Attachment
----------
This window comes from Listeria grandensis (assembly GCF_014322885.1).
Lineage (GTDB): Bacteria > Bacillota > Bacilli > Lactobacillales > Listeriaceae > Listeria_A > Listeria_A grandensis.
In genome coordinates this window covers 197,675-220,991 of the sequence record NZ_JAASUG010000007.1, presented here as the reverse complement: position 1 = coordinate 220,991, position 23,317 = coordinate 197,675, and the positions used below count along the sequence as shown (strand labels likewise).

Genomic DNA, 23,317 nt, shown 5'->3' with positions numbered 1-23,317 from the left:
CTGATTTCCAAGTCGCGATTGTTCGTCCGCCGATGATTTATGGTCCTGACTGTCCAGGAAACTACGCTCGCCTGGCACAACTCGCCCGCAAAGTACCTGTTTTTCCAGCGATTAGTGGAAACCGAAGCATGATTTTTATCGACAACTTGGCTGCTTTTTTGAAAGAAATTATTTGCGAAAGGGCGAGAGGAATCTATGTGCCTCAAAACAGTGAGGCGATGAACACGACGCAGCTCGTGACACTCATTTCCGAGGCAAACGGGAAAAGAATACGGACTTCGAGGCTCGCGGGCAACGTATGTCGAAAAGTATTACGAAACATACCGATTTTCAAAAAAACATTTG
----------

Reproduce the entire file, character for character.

This window comes from Listeria grandensis (assembly GCF_014322885.1).
Lineage (GTDB): Bacteria > Bacillota > Bacilli > Lactobacillales > Listeriaceae > Listeria_A > Listeria_A grandensis.
In genome coordinates this window covers 197,675-220,991 of the sequence record NZ_JAASUG010000007.1, presented here as the reverse complement: position 1 = coordinate 220,991, position 23,317 = coordinate 197,675, and the positions used below count along the sequence as shown (strand labels likewise).

Genomic DNA, 23,317 nt, shown 5'->3' with positions numbered 1-23,317 from the left:
CTGATTTCCAAGTCGCGATTGTTCGTCCGCCGATGATTTATGGTCCTGACTGTCCAGGAAACTACGCTCGCCTGGCACAACTCGCCCGCAAAGTACCTGTTTTTCCAGCGATTAGTGGAAACCGAAGCATGATTTTTATCGACAACTTGGCTGCTTTTTTGAAAGAAATTATTTGCGAAAGGGCGAGAGGAATCTATGTGCCTCAAAACAGTGAGGCGATGAACACGACGCAGCTCGTGACACTCATTTCCGAGGCAAACGGGAAAAGAATACGGACTTCGAGGCTCGCGGGCAACGTATGTCGAAAAGTATTACGAAACATACCGATTTTCAAAAAAACATTTG